Michigan Electrician Filed Federal Charges Against IBEW Union Bosses for Illegally Fining Him

A Michigan electrician is pressing federal charges against the International Brotherhood of Electrical Workers (IBEW) Local 58 union bosses for not informing him about his right to withdraw his union membership, and then proceeding to illegally fine him. Staff attorneys at the National Right to Work Legal Defense Foundation provided free legal aid to the electrician.

Charles Lanning was employed as an electrician for several different companies since early 2008, before he decided to join his wife’s business in 2018. His charge alleges that although he was an IBEW member during that time period, IBEW agents had never told him about his right to resign his union membership. He was also not informed about his right before the passage of Michigan’s Right to Work law to pay only the portion of union dues directly related to monopoly bargaining which was established in the CWA v. Beck Supreme Court decision.

As of March 2013, Michigan has had Right to Work protections for workers, which outlaw union bosses’ ability to require workers to hand over a part of their paychecks as a condition of employment.

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Mr. Lanning’s charge explains that he left a job with a contractor in March 2018 so he could be employed at his wife’s business, Homestead Enterprises of Michigan. After making this change, he contacted the IBEW Local 58 office to find out if he would still be required to pay any kind of dues to the union despite the fact that he “would not be seeking work through the union hiring hall for the foreseeable future.” IBEW officials informed him that they would continue to seize quarterly dues from him, and again failed to tell him about his right to withdraw his union membership and exercise his right per Michigan’s Right to Work law to stop paying union dues. Due to this misinformation, Mr. Lanning continued to pay quarterly dues.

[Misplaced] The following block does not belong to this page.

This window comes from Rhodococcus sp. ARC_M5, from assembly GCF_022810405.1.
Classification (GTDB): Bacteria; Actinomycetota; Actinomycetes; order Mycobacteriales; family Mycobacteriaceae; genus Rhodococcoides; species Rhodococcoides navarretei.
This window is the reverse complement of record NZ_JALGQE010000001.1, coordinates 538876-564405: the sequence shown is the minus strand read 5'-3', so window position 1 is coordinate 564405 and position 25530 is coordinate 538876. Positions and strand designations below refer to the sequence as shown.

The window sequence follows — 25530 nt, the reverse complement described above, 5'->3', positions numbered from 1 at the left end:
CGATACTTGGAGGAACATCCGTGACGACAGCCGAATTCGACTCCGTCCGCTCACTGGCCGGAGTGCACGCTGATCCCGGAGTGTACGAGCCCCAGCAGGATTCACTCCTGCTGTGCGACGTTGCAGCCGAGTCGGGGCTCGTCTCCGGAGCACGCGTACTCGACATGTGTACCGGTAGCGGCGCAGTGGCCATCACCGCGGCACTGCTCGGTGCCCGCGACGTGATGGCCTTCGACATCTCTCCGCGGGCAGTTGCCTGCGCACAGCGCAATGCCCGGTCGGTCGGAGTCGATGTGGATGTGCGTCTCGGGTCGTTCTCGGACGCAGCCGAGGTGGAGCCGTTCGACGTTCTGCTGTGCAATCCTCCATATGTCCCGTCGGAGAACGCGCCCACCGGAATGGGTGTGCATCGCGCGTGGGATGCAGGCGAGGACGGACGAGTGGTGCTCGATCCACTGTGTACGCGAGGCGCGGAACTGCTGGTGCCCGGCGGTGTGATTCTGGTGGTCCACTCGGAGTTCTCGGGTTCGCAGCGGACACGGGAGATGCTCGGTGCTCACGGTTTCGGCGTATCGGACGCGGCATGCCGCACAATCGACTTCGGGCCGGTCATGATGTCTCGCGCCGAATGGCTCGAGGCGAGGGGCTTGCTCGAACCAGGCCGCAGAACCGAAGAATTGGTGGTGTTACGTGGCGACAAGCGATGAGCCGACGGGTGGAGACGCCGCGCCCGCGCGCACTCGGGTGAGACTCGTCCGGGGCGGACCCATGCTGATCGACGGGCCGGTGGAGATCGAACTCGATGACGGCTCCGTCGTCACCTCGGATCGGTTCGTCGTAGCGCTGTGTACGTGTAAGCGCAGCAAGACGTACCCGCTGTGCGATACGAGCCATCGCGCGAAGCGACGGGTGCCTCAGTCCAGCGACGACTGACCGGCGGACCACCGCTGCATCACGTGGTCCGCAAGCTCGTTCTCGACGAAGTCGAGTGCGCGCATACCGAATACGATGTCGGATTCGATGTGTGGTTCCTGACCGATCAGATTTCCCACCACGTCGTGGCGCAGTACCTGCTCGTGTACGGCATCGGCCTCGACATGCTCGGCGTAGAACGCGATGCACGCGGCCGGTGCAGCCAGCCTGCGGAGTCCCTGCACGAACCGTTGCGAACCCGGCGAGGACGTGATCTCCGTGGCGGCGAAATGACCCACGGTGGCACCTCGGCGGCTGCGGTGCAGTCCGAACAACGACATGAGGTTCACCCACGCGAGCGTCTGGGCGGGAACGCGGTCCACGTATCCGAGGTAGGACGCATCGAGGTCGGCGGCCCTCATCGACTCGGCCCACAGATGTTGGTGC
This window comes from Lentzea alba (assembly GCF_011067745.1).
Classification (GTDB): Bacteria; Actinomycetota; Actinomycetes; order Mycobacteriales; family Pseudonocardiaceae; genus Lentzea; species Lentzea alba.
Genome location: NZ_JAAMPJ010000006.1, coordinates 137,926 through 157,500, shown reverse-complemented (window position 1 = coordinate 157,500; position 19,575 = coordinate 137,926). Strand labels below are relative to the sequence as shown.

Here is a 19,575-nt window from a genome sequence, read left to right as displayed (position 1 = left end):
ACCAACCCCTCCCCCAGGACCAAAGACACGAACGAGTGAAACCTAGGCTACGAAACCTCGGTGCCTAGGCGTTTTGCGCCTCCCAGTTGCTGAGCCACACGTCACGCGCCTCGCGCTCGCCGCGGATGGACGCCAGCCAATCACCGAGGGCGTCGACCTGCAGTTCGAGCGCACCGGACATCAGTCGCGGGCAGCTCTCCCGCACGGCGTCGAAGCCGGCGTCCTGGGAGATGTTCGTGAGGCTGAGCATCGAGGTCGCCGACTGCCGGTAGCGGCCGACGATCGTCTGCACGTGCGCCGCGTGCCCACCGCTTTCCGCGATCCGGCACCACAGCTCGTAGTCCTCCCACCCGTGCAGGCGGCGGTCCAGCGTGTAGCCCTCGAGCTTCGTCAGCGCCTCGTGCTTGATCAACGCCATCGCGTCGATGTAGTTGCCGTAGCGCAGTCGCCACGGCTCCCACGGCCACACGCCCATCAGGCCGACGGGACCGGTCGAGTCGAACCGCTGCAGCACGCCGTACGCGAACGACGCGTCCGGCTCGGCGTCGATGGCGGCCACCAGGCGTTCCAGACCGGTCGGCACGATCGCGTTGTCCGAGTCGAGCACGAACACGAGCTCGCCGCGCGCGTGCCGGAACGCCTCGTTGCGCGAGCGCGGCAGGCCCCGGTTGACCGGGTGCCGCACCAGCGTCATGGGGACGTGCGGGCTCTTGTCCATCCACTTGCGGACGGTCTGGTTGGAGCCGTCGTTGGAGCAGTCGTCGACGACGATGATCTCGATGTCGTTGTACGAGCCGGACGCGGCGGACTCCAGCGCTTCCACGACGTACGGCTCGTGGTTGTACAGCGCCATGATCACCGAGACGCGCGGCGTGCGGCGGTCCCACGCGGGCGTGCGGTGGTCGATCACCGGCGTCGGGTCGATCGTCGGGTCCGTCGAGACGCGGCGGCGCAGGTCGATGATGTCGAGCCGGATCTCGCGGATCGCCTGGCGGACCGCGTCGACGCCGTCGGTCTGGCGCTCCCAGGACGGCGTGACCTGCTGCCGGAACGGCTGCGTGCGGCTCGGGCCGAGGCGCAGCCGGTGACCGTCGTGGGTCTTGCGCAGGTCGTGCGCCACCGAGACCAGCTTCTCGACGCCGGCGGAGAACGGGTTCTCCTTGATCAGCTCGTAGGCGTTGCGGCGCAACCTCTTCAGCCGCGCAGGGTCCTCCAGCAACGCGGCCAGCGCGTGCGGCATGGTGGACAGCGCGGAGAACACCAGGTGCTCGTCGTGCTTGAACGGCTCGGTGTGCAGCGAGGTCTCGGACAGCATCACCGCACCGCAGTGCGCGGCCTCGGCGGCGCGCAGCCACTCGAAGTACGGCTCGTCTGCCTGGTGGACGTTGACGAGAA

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In September 2019, according to the charge Lanning filed, IBEW union bosses told Mr. Lanning in a text exchange that they needed to update him on the “contract changes making it possible for members to be contractors.” Mr. and Mrs. Lanning later met with IBEW bosses to discuss these alleged changes. In this meeting, union bosses pressured Lanning’s wife into signing a contract which would compel her to negotiate with the IBEW union simply for hiring her husband.

Mrs. Lanning refused to sign, and IBEW bosses then told Mr. Lanning that the IBEW had exercised union disciplinary charges against him and that “we may forgive them if you decided to become signatory” to the contract. At the proceeding in front of a union tribunal to determine if Mr. Lanning acted in violation of the union’s constitution and bylaws, Mr. Lanning was told that “guys lose their retirement for doing this kind of thing” and that IBEW officials would “salt” his wife’s business. “Salting” is a devious union practice in which union activists apply for jobs at non-unionized businesses with the intent of organizing the workers into monopoly union ranks or at least to causing these companies to incur stiff costs through legal action.

Further, IBEW Local 58’s internal trial board convicted Mr. Lanning of breaking union rules and demanded that he pay $10,000 in fines. According to Mr. Lanning’s charge, he was never a consensual member of the IBEW because he had never been informed that membership was optional. Due to his membership’s invalidity, the charge explains how all of the union-created disciplinary actions are flagrant infringements of his rights under the National Labor Relations Act (NLRA), which protects workers’ “right to refrain from” union activity.

“Michigan union bosses are shamelessly attacking a man for choosing to work alongside his wife all to expand their coercive power over individual workers,” National Right to Work Foundation President Mark Mix said. “This brazen behavior, combined with IBEW bosses’ long-running misinformation campaign against Mr. Lanning concerning his rights, are just one example of the continuing widespread corruption among Michigan union bosses that Foundation attorneys will continue to fight.”

Since Michigan’s Right to Work law went into effect on March 2013, Foundation staff attorneys have been involved in over 120 cases for Michigan workers subjected to union boss coercion.

 

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